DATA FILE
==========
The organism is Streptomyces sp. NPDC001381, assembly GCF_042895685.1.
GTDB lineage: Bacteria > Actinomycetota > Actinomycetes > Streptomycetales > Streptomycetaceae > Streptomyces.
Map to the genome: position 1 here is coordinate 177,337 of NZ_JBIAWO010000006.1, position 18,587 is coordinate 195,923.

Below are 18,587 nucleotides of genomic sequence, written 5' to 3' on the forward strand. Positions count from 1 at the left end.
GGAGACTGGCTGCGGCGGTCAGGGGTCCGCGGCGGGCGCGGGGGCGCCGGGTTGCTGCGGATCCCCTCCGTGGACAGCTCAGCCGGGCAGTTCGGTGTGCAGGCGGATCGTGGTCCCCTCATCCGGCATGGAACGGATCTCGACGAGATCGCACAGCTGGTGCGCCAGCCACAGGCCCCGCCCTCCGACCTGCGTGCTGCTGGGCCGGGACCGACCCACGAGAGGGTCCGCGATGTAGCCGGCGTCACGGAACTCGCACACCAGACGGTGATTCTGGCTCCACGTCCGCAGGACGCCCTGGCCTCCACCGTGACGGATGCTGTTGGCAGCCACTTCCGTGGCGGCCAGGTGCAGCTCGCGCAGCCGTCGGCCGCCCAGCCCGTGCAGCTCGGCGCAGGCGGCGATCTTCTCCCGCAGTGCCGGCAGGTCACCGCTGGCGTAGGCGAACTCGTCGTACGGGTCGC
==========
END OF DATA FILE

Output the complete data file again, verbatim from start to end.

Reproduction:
The organism is Streptomyces sp. NPDC001381, assembly GCF_042895685.1.
GTDB lineage: Bacteria > Actinomycetota > Actinomycetes > Streptomycetales > Streptomycetaceae > Streptomyces.
Map to the genome: position 1 here is coordinate 177,337 of NZ_JBIAWO010000006.1, position 18,587 is coordinate 195,923.

Below are 18,587 nucleotides of genomic sequence, written 5' to 3' on the forward strand. Positions count from 1 at the left end.
GGAGACTGGCTGCGGCGGTCAGGGGTCCGCGGCGGGCGCGGGGGCGCCGGGTTGCTGCGGATCCCCTCCGTGGACAGCTCAGCCGGGCAGTTCGGTGTGCAGGCGGATCGTGGTCCCCTCATCCGGCATGGAACGGATCTCGACGAGATCGCACAGCTGGTGCGCCAGCCACAGGCCCCGCCCTCCGACCTGCGTGCTGCTGGGCCGGGACCGACCCACGAGAGGGTCCGCGATGTAGCCGGCGTCACGGAACTCGCACACCAGACGGTGATTCTGGCTCCACGTCCGCAGGACGCCCTGGCCTCCACCGTGACGGATGCTGTTGGCAGCCACTTCCGTGGCGGCCAGGTGCAGCTCGCGCAGCCGTCGGCCGCCCAGCCCGTGCAGCTCGGCGCAGGCGGCGATCTTCTCCCGCAGTGCCGGCAGGTCACCGCTGGCGTAGGCGAACTCGTCGTACGGGTCGC